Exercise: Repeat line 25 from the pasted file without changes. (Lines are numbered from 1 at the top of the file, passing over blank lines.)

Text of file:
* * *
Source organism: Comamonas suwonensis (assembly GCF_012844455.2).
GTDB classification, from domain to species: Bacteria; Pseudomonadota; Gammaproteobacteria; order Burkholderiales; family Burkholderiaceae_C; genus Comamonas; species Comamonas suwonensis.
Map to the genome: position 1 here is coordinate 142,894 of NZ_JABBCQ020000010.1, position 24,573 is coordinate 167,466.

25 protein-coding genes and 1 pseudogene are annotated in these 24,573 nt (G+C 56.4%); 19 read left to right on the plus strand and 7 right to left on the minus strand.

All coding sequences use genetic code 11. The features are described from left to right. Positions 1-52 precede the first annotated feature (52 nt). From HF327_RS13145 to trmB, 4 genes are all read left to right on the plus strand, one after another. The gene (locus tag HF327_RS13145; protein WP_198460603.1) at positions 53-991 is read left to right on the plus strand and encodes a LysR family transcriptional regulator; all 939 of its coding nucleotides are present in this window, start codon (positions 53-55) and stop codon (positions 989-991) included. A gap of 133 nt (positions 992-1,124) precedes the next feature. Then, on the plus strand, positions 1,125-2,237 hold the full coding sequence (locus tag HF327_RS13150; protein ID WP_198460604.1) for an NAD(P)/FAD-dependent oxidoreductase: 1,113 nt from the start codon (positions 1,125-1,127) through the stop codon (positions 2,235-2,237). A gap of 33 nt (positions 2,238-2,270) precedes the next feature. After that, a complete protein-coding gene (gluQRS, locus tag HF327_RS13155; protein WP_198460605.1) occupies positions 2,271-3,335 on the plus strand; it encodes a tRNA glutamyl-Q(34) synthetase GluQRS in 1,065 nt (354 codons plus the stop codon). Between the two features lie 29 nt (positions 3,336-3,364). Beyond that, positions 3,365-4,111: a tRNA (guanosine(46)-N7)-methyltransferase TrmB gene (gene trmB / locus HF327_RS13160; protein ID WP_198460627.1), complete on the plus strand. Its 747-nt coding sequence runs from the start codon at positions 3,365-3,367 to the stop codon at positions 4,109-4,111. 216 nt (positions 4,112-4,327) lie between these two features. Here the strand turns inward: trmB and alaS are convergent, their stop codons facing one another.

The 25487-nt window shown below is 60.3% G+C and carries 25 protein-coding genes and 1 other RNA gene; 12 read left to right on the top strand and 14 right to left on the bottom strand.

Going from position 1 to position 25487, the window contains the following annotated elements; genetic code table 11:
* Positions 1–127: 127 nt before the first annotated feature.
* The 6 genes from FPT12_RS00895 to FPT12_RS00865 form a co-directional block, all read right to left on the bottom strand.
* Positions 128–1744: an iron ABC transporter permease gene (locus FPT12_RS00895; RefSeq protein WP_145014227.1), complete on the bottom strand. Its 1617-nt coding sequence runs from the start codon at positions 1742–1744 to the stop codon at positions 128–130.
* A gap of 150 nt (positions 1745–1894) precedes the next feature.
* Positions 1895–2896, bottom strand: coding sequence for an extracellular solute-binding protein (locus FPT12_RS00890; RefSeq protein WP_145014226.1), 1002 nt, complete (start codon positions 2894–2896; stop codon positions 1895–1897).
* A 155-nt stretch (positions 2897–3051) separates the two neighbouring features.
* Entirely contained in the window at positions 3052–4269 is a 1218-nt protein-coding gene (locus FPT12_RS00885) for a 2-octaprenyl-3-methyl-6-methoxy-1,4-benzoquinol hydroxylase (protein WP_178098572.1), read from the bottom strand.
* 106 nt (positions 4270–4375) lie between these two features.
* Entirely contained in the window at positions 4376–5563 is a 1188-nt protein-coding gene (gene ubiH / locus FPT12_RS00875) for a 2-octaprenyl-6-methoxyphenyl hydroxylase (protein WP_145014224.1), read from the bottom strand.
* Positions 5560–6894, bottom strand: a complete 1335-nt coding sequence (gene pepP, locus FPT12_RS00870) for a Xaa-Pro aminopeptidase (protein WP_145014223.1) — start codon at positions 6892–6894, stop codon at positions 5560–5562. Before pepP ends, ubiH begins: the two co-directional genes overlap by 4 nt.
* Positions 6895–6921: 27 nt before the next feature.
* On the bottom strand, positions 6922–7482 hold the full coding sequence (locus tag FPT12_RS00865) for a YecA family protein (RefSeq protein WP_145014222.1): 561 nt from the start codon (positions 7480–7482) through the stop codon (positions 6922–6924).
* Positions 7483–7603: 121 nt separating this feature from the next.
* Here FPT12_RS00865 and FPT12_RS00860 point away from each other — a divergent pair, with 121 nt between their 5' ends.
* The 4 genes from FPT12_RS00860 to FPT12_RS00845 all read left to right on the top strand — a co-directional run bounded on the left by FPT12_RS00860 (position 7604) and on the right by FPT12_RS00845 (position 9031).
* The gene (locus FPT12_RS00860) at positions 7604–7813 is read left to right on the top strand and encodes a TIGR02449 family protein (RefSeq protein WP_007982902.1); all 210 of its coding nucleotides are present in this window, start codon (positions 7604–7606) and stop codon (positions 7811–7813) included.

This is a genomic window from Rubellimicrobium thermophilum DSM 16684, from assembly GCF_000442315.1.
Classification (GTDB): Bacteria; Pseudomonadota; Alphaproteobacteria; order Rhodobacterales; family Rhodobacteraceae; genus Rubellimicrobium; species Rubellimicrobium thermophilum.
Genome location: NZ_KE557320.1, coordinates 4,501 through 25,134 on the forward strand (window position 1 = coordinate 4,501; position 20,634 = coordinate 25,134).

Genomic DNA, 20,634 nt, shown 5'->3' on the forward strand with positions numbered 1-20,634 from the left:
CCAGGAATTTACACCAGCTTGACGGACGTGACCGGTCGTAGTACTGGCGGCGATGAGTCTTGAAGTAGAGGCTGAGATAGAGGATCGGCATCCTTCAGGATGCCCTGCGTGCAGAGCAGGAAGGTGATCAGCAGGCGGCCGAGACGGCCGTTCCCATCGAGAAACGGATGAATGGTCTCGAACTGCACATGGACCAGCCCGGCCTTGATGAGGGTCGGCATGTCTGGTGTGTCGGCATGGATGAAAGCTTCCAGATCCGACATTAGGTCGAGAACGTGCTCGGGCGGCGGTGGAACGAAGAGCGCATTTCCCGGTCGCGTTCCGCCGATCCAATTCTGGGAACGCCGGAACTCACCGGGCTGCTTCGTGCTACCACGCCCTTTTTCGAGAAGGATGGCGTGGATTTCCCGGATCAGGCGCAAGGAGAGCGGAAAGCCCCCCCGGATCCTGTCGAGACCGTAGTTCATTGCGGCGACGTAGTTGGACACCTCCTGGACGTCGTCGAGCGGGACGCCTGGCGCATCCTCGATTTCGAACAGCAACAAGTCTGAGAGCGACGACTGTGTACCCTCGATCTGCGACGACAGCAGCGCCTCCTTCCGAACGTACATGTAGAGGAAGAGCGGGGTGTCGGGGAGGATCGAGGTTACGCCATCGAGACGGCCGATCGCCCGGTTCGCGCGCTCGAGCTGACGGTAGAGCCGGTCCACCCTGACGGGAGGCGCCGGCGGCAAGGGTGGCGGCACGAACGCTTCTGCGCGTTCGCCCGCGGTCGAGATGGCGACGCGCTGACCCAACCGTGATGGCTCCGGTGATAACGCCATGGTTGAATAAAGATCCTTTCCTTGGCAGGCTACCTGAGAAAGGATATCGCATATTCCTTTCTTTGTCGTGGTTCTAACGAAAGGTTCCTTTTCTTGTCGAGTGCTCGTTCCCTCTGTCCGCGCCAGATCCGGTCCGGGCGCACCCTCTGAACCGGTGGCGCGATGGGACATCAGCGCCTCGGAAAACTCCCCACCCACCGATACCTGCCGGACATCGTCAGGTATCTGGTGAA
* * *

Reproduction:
Classification (GTDB): Bacteria; Pseudomonadota; Alphaproteobacteria; order Rhodobacterales; family Rhodobacteraceae; genus Rubellimicrobium; species Rubellimicrobium thermophilum.